New obs (2)

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  • #573679
    Kevin Gurney
    Participant

    So this was a serendipitous find.. Being new to this game, I was
    naively selecting some examples of stars from each main class, around
    mag 5, and visible from my (somewhat limited) horizon. I chose this
    as my ‘class G’. The resulting spectrum (black line in attachment) was
    odd to say the least. It has emission in Ha and strong sodium
    absorption… I then found this was in fact a ‘yellow hypergiant’; extremely
    luminous, with varying temperature and strange things going on around
    Ha (although I cant resolve that here).  It appears to have attracted a
    lot of interest in the professional community over the last 40 years
    or so…

    Anyway, I eventually tracked down Christian Buil’s rendering of this
    using a mighty eShel device.. To make this comparable with my humble
    Alpy spectrum I low-pass filtered it and it is shown as the red line in
    the attachment.

    So its reasonably comparable, but the blue end is extended for me and
    this shows something odd… I understand one of the the fainter
    companions in this multiple system gives rise to type B features in
    the UV but I don’t think that’s what I’m seeing here?

    cheers

    Kevin

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    #577847
    Robin Leadbeater
    Participant

    Hi Kevin,

    A nice result. the Ca H, K lines are showing up nicely in the violet. If you mean the broad hump around 3950A, I have seen something similar on occasion and I suspect it may be an instrument response problem. The raw instrument response from flat corrected spectra produced by the ALPY peaks sharply in this region, for my instrument at least and it is in the area where the Balmer lines are crowding together so it is difficult to fit the response curve accurately around this wavelength. ISIS attempts to mitigate this to some extent by internally applying an assumed black body spectrum for the flat lamp which tends to flatten the measured instrument response but I dont know if Demetra does anything similar. Have you tried running your reference star spectrum back through Demetra using the calculated instrument response to double check that it ends up looking like the reference?

    Cheers

    Robin

    #577852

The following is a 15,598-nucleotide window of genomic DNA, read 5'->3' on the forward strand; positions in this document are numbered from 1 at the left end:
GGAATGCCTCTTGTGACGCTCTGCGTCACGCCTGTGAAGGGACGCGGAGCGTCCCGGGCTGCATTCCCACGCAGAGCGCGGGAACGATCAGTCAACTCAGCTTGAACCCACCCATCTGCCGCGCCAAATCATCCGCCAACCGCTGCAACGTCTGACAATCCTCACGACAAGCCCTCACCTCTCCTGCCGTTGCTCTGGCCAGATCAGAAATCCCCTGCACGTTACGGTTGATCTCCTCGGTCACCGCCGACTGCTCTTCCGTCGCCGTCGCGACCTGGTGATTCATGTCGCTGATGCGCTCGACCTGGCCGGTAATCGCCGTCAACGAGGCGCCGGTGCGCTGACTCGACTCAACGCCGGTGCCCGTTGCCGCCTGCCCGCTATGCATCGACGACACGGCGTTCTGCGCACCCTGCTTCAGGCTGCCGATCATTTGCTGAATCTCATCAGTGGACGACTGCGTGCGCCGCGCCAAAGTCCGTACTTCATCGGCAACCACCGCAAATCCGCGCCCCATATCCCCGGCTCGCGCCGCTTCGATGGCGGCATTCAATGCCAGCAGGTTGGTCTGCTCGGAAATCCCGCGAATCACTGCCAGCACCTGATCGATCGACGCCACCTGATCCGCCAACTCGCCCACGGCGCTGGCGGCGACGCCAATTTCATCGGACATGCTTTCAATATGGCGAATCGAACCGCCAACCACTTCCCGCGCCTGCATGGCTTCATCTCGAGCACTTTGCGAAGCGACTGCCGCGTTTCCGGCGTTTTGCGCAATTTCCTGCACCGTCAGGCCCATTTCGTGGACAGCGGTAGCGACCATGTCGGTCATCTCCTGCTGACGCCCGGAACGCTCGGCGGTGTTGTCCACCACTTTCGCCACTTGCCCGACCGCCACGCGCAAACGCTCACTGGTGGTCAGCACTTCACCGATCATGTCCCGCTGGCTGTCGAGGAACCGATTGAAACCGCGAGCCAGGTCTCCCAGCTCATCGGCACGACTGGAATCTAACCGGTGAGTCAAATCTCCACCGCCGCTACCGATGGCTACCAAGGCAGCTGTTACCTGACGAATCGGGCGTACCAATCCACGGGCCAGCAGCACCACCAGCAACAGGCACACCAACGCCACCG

Kevin Gurney
    Participant

    Hi Robin

    I had several attempts at getting an instrument response with this one. To compare in the way you say, I had to load the corrected profile and the MILES spectrum into BASS – I couldn’t see an easy way of overlaying the two?

    Also,  my reference stars are probably not ideal so far…. I see in one of your posts here you recommend type A as reference. My criteria were that it was at roughly the same altitude, similar magnitude, and visible with my horizon (not trivial :). Next time, I’ll search a bit harder to get something closer to an A-type (the current one is F8). I guess the A-type have nice peaked shapes that lend themselves to this process.

    cheers

    Kevin

    #577856
    Robin Leadbeater
    Participant

    Hi Kevin,

    Yes ISIS is not very good for comparing and examining spectra. I usually go to VSpec for this but I expect BASS also does this better than ISIS.

    This peak in the instrument response can be a problem to correct for accurately for even using a A or B star. Here is the shape of my ALPY instrument response as generated using ISIS (ie including a correction for the lamp black body curve)

    The key is to take care to remove the residual Balmer lines and not to over smooth when generating the instrument response. You can see the hump in the problem area in my instrument response here. It is important it is reproduced accurately in the instrument response. If it is flattened out too much when generating the instrument response it generates a hump in the corrected spectrum.

    Cheers

    Robin

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